- Paul Chambers was originally fined £385 ($603) for sending a "menacing tweet"
- The case has highlighted the arguments about the limits of free speech on the internet
- The UK court ruled that the tweet was treated and addressed as if it was not a credible threat
- High profile comics sent messages supporting the Chambers' appeal
Celebrity comedians were among hundreds who on Friday welcomed a UK court ruling that cleared a man of sending a tweet joking about blowing up an airport.
The case has highlighted the arguments for and against the limits of free speech on the internet.
Paul Chambers was originally fined £385 ($603) and ordered to pay thousands in court costs after being found guilty in 2010 of sending a "menacing tweet" that read: "Crap! Robin Hood Airport is closed. You've got a week and a bit to get your s--- together, otherwise I'm blowing the airport sky high."
He claimed it was a joke and sent it during a moment of frustration while the airport in the north of England was closed by snow.
The original trial heard that the tweet was discovered when an airport manager, who was not a Twitter member, searched for "Robin Hood Airport" on the social networking site.
Thousands of people joined an online campaign to support Chambers, retweeting his message, and recently posting Twitter comments under the hashtag #twitterjoketrial.
The high-profile British actor, broadcaster and prolific tweeter, Stephen Fry, said Friday: "Complete vindication and victory for Paul Chambers in #twitterjoketrial. Well done @DavidAllenGreen and team."
In its ruling, the court said: "The appeal against conviction will be allowed on the basis that this 'tweet' did not constitute or include a message of a menacing character.
"It was treated and addressed as if it was not a credible threat. The airport police took no action."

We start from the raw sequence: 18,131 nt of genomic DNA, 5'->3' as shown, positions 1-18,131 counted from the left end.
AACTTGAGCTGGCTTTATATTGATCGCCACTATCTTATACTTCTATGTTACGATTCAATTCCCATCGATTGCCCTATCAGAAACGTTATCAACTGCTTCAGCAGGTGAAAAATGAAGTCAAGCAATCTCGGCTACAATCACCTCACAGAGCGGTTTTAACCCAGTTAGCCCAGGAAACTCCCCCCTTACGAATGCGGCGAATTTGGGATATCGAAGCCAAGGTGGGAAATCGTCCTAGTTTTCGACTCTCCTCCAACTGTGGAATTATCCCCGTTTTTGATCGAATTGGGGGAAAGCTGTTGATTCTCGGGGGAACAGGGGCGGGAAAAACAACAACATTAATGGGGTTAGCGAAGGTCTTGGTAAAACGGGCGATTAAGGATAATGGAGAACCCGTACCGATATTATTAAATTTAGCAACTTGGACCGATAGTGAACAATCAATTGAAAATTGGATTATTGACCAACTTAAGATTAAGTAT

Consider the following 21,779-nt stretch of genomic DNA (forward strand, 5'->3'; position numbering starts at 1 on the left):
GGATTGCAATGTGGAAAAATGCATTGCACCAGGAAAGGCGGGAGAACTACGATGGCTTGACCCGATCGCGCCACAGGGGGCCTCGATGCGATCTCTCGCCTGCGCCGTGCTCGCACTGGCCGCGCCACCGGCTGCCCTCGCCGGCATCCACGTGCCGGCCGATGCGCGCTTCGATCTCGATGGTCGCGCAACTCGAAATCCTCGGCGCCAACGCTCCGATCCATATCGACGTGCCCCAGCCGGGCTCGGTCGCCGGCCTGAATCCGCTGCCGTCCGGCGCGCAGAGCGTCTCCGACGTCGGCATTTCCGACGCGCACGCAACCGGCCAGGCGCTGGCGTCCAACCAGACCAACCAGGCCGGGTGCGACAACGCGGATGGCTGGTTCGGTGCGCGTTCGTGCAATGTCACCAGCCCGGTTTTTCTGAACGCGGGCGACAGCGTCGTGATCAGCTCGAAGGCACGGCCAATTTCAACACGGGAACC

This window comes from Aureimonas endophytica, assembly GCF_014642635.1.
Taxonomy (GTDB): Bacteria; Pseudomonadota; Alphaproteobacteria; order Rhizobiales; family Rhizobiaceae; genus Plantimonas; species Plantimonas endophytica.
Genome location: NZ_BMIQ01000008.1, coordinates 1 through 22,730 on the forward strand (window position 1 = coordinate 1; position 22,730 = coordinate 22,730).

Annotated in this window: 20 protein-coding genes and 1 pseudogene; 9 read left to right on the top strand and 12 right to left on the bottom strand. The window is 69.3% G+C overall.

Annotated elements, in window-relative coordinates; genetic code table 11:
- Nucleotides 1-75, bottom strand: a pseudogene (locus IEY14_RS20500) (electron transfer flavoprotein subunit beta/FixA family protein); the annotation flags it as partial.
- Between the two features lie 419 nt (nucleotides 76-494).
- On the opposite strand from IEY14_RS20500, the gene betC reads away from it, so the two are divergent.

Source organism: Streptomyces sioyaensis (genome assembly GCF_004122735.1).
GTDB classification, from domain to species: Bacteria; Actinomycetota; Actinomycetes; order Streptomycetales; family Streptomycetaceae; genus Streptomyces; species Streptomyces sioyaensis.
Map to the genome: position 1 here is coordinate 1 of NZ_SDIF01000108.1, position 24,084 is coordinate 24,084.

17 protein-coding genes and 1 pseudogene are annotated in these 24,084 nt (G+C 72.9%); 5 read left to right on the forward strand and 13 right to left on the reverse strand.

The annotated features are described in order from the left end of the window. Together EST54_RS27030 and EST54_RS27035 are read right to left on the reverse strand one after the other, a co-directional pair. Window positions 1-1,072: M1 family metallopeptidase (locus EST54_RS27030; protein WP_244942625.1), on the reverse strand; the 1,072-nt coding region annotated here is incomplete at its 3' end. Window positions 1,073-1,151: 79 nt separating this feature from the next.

The verdict prompted a grateful response from Chambers who said to his Twitter followers: "We couldn't have done this without you, we wouldn't have got close."
British comedian Frankie Boyle tweeted: "#twitterjoketrial means comedians will feel more secure tweeting jokes and people making threats will try work in some humour. It's Win-Win."
Another British actor and comic, Ricky Gervais, who has notched up major TV successes on both sides of the Atlantic, was more provocative in his reaction, tweeting: "Original Judge in The Paul Chambers twitter joke trial admits he was only joking when he convicted Paul."
Ben Goldacre, a prominent author and scientist, added: "He may have got off, but after years of angst and expense #twitterjoketrial is a disappointing stain on the credibility of the UK judiciary."
Defense solicitor in the case, David Allen Greene, was equally scathing in his reaction, tweeting: "This shameful prosecution should never have been brought. The DPP [Director of Public Prosecutions] made the personal decision to oppose the appeal. Disgraceful."
The hashtags #Paul Chambers and #twitterjoketrial were both trending in the UK Friday, but if anyone was opposed to the verdict they were not immediately visible on the social networking site.
In contrast, hundreds of tweets supported the court decision, with one poster calling himself The Sev, summing up the sentiments of many of them: "Today the courts ruled you're allowed to make jokes on Twitter."